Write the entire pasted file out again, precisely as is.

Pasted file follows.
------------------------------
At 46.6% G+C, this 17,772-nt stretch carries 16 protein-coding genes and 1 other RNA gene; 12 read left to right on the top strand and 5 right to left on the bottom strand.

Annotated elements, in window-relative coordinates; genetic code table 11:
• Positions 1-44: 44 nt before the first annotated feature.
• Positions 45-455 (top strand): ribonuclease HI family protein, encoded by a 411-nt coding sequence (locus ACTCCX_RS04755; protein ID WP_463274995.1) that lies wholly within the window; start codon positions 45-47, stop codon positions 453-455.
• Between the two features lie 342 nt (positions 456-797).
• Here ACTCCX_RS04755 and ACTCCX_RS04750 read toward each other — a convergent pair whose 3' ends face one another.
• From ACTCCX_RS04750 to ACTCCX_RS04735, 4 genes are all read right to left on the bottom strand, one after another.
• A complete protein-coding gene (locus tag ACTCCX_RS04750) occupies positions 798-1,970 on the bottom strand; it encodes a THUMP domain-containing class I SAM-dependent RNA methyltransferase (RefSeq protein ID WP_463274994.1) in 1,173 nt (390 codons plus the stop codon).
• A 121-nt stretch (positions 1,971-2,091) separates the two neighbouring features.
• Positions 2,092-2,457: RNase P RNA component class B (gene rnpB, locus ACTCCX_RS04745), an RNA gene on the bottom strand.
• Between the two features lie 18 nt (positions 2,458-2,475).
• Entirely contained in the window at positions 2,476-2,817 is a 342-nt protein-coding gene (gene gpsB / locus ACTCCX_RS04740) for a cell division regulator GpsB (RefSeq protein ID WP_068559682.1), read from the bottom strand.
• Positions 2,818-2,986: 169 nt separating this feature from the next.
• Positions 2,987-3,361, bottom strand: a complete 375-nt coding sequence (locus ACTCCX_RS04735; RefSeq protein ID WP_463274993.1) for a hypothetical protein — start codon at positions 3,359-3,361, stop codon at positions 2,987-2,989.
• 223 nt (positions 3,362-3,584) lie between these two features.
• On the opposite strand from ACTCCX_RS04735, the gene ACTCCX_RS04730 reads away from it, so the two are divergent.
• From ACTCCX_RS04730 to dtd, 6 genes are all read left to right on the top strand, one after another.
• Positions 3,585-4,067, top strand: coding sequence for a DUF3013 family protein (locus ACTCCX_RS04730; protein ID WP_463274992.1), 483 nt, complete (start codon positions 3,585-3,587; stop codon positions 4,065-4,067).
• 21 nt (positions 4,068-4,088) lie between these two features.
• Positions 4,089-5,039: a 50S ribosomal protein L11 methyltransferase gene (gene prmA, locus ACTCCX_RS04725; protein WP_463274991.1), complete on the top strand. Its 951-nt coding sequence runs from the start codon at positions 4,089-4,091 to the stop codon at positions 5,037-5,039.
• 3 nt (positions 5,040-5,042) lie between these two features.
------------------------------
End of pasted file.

At 46.6% G+C, this 17,772-nt stretch carries 16 protein-coding genes and 1 other RNA gene; 12 read left to right on the top strand and 5 right to left on the bottom strand.

Annotated elements, in window-relative coordinates; genetic code table 11:
• Positions 1-44: 44 nt before the first annotated feature.
• Positions 45-455 (top strand): ribonuclease HI family protein, encoded by a 411-nt coding sequence (locus ACTCCX_RS04755; protein ID WP_463274995.1) that lies wholly within the window; start codon positions 45-47, stop codon positions 453-455.
• Between the two features lie 342 nt (positions 456-797).
• Here ACTCCX_RS04755 and ACTCCX_RS04750 read toward each other — a convergent pair whose 3' ends face one another.
• From ACTCCX_RS04750 to ACTCCX_RS04735, 4 genes are all read right to left on the bottom strand, one after another.
• A complete protein-coding gene (locus tag ACTCCX_RS04750) occupies positions 798-1,970 on the bottom strand; it encodes a THUMP domain-containing class I SAM-dependent RNA methyltransferase (RefSeq protein ID WP_463274994.1) in 1,173 nt (390 codons plus the stop codon).
• A 121-nt stretch (positions 1,971-2,091) separates the two neighbouring features.
• Positions 2,092-2,457: RNase P RNA component class B (gene rnpB, locus ACTCCX_RS04745), an RNA gene on the bottom strand.
• Between the two features lie 18 nt (positions 2,458-2,475).
• Entirely contained in the window at positions 2,476-2,817 is a 342-nt protein-coding gene (gene gpsB / locus ACTCCX_RS04740) for a cell division regulator GpsB (RefSeq protein ID WP_068559682.1), read from the bottom strand.
• Positions 2,818-2,986: 169 nt separating this feature from the next.
• Positions 2,987-3,361, bottom strand: a complete 375-nt coding sequence (locus ACTCCX_RS04735; RefSeq protein ID WP_463274993.1) for a hypothetical protein — start codon at positions 3,359-3,361, stop codon at positions 2,987-2,989.
• 223 nt (positions 3,362-3,584) lie between these two features.
• On the opposite strand from ACTCCX_RS04735, the gene ACTCCX_RS04730 reads away from it, so the two are divergent.
• From ACTCCX_RS04730 to dtd, 6 genes are all read left to right on the top strand, one after another.
• Positions 3,585-4,067, top strand: coding sequence for a DUF3013 family protein (locus ACTCCX_RS04730; protein ID WP_463274992.1), 483 nt, complete (start codon positions 3,585-3,587; stop codon positions 4,065-4,067).
• 21 nt (positions 4,068-4,088) lie between these two features.
• Positions 4,089-5,039: a 50S ribosomal protein L11 methyltransferase gene (gene prmA, locus ACTCCX_RS04725; protein WP_463274991.1), complete on the top strand. Its 951-nt coding sequence runs from the start codon at positions 4,089-4,091 to the stop codon at positions 5,037-5,039.
• 3 nt (positions 5,040-5,042) lie between these two features.